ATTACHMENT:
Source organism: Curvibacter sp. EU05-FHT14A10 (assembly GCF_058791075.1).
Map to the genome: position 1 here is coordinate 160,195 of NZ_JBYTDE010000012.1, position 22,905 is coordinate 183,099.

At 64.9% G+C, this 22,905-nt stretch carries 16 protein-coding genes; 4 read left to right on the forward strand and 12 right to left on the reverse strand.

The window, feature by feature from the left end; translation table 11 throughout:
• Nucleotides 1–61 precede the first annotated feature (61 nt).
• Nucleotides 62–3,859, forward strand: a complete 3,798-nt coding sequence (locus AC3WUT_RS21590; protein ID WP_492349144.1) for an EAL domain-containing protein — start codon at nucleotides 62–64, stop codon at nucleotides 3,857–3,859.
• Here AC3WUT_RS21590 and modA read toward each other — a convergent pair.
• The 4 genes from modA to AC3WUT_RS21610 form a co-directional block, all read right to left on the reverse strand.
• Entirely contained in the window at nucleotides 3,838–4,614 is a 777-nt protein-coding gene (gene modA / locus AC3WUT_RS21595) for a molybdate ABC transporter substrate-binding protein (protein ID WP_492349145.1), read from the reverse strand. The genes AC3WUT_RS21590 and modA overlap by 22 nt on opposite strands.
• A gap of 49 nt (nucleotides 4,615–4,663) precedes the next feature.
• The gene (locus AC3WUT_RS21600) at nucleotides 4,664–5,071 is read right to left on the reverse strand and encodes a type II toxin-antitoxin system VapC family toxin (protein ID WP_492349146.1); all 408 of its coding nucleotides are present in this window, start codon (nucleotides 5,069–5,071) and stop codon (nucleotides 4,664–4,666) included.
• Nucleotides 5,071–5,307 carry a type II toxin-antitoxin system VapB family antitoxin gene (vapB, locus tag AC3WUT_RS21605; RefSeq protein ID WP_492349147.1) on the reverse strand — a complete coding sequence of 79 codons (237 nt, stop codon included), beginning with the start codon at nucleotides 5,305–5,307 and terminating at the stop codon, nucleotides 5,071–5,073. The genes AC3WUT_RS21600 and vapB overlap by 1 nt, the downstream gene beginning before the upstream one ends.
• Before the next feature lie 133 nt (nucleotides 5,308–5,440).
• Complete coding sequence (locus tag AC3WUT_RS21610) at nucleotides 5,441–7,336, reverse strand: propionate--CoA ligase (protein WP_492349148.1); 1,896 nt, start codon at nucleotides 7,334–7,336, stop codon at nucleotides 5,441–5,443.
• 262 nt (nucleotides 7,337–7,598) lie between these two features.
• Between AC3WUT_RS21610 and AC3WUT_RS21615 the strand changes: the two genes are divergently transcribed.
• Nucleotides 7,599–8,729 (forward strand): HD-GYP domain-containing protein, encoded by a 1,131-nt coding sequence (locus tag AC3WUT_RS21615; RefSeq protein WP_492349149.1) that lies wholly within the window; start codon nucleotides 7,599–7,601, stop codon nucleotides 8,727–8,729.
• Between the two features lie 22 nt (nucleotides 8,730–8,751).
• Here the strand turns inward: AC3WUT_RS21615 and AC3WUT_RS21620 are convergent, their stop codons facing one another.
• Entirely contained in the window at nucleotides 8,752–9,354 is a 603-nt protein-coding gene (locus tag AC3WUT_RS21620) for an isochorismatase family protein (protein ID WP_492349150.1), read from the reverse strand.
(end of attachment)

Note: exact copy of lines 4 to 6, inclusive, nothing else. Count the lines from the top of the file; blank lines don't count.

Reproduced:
The window, feature by feature from the left end; translation table 11 throughout:
• Nucleotides 1–61 precede the first annotated feature (61 nt).
• Nucleotides 62–3,859, forward strand: a complete 3,798-nt coding sequence (locus AC3WUT_RS21590; protein ID WP_492349144.1) for an EAL domain-containing protein — start codon at nucleotides 62–64, stop codon at nucleotides 3,857–3,859.